The wild horses of North Carolina weathered Hurricane Florence in the face of fierce winds and heavy rains. For the last 500 years, the mustangs have lived along the Outer Banks and apparently knew exactly what to do as the hurricane approached.
According to the Corolla Wild Horse Fund Facebook page, the wild horses were
“well-equipped to deal with the rough weather. They know where to go to stay high and dry and are probably in better shape than most of us humans who are scrambling with final preparations,” the organization’s encouraging post predicted on Thursday as Hurricane Florence slowly inched her way towards landfall.
As of Friday, herd manager Meg Pluckett, stated there were no horse fatalities. In addition, the Corolla Wild Horse Fund, that is home to 18 wild horses that either have injuries or are being rehabilitated at the farm, has no damage.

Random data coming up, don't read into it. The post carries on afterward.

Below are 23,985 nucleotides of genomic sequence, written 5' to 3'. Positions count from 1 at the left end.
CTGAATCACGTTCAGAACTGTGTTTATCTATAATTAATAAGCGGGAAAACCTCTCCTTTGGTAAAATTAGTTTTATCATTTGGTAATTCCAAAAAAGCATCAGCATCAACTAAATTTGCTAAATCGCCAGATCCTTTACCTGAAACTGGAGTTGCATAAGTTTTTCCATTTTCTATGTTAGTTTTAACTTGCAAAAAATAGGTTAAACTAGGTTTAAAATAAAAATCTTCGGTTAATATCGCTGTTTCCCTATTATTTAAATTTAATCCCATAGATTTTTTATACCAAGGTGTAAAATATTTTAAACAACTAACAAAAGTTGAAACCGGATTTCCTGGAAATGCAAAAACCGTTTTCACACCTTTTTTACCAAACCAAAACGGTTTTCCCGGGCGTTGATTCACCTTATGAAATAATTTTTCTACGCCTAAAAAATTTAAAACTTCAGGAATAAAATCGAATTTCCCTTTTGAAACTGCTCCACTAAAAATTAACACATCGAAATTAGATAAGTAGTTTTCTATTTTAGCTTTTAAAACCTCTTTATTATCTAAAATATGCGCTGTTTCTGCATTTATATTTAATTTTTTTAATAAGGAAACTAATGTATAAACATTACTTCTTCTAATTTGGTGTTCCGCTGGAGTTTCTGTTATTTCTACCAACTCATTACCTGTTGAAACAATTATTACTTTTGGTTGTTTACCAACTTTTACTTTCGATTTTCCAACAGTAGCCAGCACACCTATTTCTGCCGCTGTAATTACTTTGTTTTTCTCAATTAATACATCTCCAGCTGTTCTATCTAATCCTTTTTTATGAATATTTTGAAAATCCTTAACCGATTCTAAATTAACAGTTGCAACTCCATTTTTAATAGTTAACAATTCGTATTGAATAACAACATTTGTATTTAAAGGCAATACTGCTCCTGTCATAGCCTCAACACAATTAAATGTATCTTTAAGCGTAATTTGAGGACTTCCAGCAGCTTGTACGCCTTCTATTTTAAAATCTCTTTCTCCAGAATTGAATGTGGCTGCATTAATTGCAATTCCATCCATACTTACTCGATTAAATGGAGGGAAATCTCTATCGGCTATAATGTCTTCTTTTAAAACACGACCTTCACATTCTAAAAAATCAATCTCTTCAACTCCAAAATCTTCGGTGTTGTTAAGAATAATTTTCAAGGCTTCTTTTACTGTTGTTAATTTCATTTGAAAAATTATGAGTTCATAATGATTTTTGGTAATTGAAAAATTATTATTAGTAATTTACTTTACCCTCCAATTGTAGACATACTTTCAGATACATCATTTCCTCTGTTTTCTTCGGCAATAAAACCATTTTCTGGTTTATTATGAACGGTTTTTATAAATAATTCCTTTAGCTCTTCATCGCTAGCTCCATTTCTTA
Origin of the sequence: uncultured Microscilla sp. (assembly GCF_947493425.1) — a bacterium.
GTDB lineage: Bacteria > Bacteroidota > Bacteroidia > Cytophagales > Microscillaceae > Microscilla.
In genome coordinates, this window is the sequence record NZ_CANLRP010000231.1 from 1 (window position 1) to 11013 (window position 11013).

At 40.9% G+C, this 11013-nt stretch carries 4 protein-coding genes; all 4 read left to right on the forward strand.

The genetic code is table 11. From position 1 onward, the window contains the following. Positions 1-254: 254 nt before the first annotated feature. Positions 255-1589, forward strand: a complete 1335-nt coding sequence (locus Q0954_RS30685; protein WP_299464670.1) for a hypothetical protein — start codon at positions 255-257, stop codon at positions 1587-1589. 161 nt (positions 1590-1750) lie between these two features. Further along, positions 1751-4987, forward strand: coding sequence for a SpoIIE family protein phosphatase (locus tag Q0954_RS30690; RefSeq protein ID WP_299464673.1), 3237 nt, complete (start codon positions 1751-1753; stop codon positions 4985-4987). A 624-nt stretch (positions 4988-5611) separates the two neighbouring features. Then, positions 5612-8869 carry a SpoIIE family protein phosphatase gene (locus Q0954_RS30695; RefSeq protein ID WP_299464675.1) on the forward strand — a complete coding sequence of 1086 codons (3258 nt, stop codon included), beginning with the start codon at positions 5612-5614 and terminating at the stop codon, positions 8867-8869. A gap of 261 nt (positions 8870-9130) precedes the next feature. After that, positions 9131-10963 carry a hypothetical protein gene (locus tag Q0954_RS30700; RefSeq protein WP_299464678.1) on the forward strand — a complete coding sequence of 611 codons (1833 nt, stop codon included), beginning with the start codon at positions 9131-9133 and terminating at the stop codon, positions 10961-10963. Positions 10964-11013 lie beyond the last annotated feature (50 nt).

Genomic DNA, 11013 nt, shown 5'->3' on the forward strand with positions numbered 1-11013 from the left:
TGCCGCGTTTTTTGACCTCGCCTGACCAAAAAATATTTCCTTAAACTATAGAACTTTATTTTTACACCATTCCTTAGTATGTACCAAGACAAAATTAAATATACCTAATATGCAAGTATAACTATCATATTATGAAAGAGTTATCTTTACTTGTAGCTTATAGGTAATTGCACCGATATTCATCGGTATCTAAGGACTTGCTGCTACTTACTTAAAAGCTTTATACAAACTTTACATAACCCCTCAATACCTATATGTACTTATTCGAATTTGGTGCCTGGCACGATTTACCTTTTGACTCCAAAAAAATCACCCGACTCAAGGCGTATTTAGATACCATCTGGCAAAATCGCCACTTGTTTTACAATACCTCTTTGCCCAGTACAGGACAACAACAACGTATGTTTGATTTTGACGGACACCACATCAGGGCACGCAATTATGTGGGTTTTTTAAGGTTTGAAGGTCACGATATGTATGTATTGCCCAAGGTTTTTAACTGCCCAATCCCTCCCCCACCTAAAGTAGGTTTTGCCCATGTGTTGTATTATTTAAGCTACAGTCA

On Saturday, the Cape Hatteras National Seashore issued a public statement that the ponies on Ocracoke Island were all safe. The National Park Service announced visitor facilities are expected to open on Sunday.
As for the wild horses, it is no doubt they found cover and dry areas. Although there is some danger of local flooding, the horses all seem unconcerned and have been quietly going about their day to day lives. The tides are high, and so they are likely staying away from the beach where they like to roam and graze.
(Photos via Corolla Wild Horse Fund Facebook and Cape Hatteras National Seashore)
Click here to donate to the Corolla Wild Horse Fund.
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